Saturday, March 15, 2014
Don't Drink and Drive
I was about 7 years old, driving down the freeway with my whole family. There was a billboard advertisement: "Don't Drink and Drive!" My father was drinking a bottle of water while he was driving. I was horrified that my father was not obeying the law! "Dad!" I said. "You aren't supposed to drink and drive!" He and my mother chuckled a little, but didn't say anything. I spent the whole drive fuming and trying to figure out why they laughed. It wasn't funny to disobey the law.
As an adult, I now understand that the comment I made was funny to my parents because I did not understand the billboard the way they did. Children do not understand things in an adult way. We see a picture of a half naked man in a bathtub and think, "This could be pornographic," or "That's inappropriate to look at people in the bathtub. It's private!" A young child having a parent read this book may be thinking, "Wow, that guy in the bathtub gets to have TONS of fun. I want a snack in the bathtub, too! I want mermaids and fish!" It's normal to be naked in a bathtub for a child. As long as no private parts are shown or seductive poses, partial nudity does not affect children the way it affects adults.
Now, there does need to be a line drawn where a parent feels a book or other "child" activity (art, literature, or otherwise) has a picture or context where things are crossing a line. Ask yourself:
1. How is my child possibly viewing this?
2. Does my child understand what is happening?
3. Could my child understand what is happening and are old enough to know about it? If not, then it is probably inappropriate.
4. Seductive poses and private parts are generally not appropriate (anatomy or medical textbooks to explain certain things would be fine showing private parts).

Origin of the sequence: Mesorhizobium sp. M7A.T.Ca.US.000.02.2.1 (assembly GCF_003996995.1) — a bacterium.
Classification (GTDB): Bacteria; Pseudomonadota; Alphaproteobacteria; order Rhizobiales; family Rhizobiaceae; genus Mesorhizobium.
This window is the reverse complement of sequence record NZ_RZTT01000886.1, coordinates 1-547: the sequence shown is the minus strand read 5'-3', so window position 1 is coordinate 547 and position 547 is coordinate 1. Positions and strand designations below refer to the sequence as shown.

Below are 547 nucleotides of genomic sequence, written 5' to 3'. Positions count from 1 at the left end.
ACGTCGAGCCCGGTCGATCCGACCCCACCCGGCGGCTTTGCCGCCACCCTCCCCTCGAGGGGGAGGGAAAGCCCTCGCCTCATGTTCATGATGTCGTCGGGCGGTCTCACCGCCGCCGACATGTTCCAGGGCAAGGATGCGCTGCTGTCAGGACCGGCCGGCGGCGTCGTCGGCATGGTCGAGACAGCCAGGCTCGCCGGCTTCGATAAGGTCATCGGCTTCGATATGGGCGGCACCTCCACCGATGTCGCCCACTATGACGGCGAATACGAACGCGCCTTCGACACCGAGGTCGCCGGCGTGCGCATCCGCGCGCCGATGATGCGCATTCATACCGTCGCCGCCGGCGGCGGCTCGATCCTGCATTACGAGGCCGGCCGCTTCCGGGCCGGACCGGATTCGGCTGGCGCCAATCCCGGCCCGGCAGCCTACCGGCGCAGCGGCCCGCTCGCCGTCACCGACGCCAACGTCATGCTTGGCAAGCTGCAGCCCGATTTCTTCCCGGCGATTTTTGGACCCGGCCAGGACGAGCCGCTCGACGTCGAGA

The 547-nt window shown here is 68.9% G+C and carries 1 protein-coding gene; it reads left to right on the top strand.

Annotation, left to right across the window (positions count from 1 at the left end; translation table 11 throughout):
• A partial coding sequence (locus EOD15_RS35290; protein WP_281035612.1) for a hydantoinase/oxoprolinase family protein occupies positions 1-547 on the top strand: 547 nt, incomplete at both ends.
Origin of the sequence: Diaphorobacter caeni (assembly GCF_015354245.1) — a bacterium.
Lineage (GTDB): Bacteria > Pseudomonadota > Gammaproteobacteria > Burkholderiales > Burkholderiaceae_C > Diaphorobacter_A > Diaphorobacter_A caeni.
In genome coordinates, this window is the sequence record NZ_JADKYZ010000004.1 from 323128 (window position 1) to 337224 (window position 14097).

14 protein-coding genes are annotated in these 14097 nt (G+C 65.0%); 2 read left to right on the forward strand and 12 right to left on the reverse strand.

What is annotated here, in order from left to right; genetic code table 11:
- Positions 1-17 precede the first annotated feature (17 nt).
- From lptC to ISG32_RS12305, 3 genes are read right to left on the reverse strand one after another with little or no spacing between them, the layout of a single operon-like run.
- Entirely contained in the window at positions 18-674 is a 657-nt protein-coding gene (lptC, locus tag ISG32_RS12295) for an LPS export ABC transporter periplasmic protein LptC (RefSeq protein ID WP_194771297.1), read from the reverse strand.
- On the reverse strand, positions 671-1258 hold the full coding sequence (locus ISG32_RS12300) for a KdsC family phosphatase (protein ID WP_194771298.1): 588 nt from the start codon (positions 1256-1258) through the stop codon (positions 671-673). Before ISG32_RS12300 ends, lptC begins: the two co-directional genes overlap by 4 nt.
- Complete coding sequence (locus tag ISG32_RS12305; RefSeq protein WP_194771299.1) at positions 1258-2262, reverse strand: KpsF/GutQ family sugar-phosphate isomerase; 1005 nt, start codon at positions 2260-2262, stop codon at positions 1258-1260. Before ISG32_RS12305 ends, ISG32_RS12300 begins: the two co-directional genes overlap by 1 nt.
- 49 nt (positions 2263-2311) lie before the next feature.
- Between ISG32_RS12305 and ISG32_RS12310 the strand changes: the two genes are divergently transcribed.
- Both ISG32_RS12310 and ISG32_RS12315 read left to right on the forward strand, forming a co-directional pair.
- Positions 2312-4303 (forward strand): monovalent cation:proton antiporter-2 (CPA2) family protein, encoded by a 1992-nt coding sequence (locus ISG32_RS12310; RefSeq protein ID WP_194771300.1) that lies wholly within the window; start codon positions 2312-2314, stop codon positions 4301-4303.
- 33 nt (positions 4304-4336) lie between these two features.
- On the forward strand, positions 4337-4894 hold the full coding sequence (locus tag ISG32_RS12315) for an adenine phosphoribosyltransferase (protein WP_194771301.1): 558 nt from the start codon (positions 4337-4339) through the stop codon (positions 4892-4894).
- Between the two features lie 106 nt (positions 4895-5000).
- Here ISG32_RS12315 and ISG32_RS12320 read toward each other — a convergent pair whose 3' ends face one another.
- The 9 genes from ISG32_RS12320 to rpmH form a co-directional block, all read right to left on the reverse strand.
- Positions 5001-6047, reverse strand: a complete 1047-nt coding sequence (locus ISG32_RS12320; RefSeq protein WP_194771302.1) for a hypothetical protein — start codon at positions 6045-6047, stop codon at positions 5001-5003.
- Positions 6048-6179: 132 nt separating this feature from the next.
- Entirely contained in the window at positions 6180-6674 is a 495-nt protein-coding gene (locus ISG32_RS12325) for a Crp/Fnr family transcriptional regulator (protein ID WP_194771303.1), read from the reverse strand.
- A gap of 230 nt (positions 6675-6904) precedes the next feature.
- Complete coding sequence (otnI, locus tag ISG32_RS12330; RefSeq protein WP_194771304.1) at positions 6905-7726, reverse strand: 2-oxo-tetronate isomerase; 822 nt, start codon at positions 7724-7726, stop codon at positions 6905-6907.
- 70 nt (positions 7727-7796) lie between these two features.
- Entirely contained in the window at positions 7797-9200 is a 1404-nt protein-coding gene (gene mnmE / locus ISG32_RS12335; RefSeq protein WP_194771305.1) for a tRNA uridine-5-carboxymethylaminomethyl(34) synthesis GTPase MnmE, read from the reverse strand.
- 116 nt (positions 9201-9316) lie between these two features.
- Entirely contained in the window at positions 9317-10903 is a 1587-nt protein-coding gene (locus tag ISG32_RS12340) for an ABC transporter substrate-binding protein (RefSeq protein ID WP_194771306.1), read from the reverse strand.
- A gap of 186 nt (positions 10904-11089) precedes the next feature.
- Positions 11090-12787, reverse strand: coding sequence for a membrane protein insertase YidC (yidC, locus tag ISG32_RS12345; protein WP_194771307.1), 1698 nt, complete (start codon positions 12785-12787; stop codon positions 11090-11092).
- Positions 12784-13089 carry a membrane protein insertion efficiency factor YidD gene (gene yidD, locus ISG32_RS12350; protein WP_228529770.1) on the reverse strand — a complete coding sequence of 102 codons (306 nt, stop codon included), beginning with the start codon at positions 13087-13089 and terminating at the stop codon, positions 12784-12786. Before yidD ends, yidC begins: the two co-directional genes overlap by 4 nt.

I'll give a sexual example of children not understanding things in an adult way. My friend was in the shower with her mother. She was about four years old. She was facing the same direction as her mother. She turned around and was then facing her mother's crotch (which is directly in a four-year-olds line of sight). She didn't say or do anything, but her mother quickly turned her around and said, "Don't look at that, you pervert" (obviously in a shocked and andry tone). From a child's point-of-view, she was just taking a shower. Her mother, thinking as an adult, was reacting as if an adult was staring at her in an inappropriate way. My friend remembers feeling confused and hurt. She couldn't figure out what she had done wrong.
So, when you have a situation concerning sexuality, try to think like a child because they don't understand things the way you do. A naked body next to another naked body does not equal sex to a child, but it might for an adult. You can even ask them what they are thinking, so you can get an idea of how to see through your child's eyes.